|MadSci Network: Botany|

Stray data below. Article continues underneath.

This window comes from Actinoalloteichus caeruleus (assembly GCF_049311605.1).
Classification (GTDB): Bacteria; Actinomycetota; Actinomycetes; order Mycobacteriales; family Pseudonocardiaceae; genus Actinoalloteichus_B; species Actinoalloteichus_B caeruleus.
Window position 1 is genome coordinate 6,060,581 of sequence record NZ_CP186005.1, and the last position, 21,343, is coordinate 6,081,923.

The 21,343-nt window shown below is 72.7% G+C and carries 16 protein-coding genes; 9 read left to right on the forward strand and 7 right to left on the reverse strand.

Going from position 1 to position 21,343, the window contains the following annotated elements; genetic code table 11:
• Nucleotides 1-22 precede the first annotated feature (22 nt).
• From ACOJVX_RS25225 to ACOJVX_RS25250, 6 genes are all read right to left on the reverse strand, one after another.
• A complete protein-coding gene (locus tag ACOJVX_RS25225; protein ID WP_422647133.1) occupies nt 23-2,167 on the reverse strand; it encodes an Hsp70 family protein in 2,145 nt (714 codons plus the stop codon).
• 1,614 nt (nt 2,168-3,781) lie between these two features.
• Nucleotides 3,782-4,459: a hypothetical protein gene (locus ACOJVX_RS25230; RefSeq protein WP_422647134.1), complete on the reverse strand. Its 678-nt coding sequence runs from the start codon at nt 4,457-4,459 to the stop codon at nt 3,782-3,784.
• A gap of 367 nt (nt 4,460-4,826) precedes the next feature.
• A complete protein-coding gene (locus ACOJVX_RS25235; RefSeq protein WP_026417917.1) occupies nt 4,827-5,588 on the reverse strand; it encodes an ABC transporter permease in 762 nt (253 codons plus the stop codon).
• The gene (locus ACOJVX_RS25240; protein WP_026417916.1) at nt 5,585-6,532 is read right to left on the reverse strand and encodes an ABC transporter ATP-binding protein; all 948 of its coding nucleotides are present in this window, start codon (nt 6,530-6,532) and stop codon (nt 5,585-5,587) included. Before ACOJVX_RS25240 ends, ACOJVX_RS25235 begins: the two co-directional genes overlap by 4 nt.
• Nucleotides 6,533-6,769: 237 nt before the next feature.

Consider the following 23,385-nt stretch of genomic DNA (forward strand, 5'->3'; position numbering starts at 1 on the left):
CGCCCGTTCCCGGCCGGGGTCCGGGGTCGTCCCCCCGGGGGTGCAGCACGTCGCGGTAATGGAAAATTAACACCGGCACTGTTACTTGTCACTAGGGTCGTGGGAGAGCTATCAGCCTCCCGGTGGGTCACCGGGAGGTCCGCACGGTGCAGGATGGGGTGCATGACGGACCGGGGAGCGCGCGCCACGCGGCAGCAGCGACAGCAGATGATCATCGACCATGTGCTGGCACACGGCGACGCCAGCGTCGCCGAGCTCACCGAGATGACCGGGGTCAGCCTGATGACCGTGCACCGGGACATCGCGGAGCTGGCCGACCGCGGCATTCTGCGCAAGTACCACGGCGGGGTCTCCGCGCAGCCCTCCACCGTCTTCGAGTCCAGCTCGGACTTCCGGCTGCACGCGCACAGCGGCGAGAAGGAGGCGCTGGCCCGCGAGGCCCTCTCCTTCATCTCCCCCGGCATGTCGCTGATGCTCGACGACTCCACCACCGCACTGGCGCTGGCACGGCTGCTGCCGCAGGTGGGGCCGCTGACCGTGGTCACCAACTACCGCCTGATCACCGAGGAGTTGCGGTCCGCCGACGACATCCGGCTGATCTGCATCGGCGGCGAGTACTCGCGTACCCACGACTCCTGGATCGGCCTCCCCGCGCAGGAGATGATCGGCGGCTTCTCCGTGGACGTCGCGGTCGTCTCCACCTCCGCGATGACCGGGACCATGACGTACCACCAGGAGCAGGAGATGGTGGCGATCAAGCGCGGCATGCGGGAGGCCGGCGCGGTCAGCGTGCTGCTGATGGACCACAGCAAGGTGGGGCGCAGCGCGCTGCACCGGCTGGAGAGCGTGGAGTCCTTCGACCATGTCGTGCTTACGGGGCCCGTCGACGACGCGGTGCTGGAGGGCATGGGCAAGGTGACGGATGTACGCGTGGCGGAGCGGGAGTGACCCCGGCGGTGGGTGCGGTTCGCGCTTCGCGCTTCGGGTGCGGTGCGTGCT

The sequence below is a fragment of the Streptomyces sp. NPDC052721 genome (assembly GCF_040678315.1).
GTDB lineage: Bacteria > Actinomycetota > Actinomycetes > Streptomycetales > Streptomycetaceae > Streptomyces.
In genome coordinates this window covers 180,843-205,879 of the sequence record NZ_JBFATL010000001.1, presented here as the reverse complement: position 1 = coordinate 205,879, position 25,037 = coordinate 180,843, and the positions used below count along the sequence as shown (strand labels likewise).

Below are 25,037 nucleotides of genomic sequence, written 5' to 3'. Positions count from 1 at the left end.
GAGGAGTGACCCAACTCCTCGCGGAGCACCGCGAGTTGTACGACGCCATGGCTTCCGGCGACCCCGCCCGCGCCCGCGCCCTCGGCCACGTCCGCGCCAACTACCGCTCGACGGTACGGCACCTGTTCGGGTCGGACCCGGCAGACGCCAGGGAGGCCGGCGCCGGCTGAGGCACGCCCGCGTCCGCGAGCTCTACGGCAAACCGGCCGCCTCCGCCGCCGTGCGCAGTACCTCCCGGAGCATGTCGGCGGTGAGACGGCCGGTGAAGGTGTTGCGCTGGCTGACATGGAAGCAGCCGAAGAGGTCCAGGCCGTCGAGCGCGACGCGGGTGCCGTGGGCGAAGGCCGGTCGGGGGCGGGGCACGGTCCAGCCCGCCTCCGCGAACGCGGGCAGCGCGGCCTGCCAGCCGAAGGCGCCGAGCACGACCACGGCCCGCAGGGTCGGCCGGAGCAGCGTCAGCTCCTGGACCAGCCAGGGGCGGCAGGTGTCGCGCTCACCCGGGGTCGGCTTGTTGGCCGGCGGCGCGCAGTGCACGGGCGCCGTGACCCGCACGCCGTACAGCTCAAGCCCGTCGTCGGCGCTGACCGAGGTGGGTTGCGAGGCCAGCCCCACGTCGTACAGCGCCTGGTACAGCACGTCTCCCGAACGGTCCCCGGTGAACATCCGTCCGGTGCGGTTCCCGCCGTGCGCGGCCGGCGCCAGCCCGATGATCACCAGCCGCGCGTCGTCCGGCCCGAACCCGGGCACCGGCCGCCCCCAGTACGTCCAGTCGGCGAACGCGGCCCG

Hi, Sorry for replying so late. I searched some information sources, but to my knowledge there is no strong evidence that CO2 can be significantly absorbed by roots and increase plant growth. Normally the CO2 released from respiration will be hydrolized into H2CO3 and then produce H+ as well as HCO3-, and the H+ will be exchanged with K+ in soil, let K+ enter the roots. So CO2 can help roots absorb inorganic cation. But excess CO2 will result in the decrease of pH of soil, and this is harmful for root, just as you said, "will cause an anaerobic condition"; I think to provide more CO2 is not a good method to increase plant growth. Based on some research results, it is believed that the CO2 absorbed by root can also take part in photosynthesis by be reduced into malate, when under light, the malate can be used for photosynthesis. But the CO2 absorbed by root is not in big amount. Based on my previous knowledge, CO2 is mainly absorbed and used by photosynthetic organ, and usually CO2 will cause acidic environment which is not good for plant roots. Actually I am very curious about that ads and the theory which it was based on. I am willing to get to know the relative research, becuse obviously if it is strong enough, to increase plant growth will be very easy. But before I see strong evidence, I would rather no make conclusion on their remark.
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